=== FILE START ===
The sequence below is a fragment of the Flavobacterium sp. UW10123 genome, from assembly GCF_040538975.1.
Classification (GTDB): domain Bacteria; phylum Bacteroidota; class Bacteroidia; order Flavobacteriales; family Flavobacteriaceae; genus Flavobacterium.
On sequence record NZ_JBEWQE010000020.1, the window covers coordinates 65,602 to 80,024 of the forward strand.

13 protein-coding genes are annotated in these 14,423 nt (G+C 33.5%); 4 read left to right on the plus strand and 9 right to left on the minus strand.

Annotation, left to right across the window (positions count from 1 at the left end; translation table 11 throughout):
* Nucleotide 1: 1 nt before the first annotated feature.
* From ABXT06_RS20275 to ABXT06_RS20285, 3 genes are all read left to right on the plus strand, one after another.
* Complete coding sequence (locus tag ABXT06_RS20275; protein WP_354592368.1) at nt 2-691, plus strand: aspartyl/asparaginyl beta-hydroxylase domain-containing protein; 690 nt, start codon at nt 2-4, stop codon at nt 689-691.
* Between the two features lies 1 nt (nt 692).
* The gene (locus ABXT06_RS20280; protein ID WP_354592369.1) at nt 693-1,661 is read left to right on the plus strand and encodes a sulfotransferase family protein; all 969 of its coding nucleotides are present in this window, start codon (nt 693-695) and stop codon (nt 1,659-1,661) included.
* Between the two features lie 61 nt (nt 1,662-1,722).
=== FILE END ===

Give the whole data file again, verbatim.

The sequence below is a fragment of the Flavobacterium sp. UW10123 genome, from assembly GCF_040538975.1.
Classification (GTDB): domain Bacteria; phylum Bacteroidota; class Bacteroidia; order Flavobacteriales; family Flavobacteriaceae; genus Flavobacterium.
On sequence record NZ_JBEWQE010000020.1, the window covers coordinates 65,602 to 80,024 of the forward strand.

13 protein-coding genes are annotated in these 14,423 nt (G+C 33.5%); 4 read left to right on the plus strand and 9 right to left on the minus strand.

Annotation, left to right across the window (positions count from 1 at the left end; translation table 11 throughout):
* Nucleotide 1: 1 nt before the first annotated feature.
* From ABXT06_RS20275 to ABXT06_RS20285, 3 genes are all read left to right on the plus strand, one after another.
* Complete coding sequence (locus tag ABXT06_RS20275; protein WP_354592368.1) at nt 2-691, plus strand: aspartyl/asparaginyl beta-hydroxylase domain-containing protein; 690 nt, start codon at nt 2-4, stop codon at nt 689-691.
* Between the two features lies 1 nt (nt 692).
* The gene (locus ABXT06_RS20280; protein ID WP_354592369.1) at nt 693-1,661 is read left to right on the plus strand and encodes a sulfotransferase family protein; all 969 of its coding nucleotides are present in this window, start codon (nt 693-695) and stop codon (nt 1,659-1,661) included.
* Between the two features lie 61 nt (nt 1,662-1,722).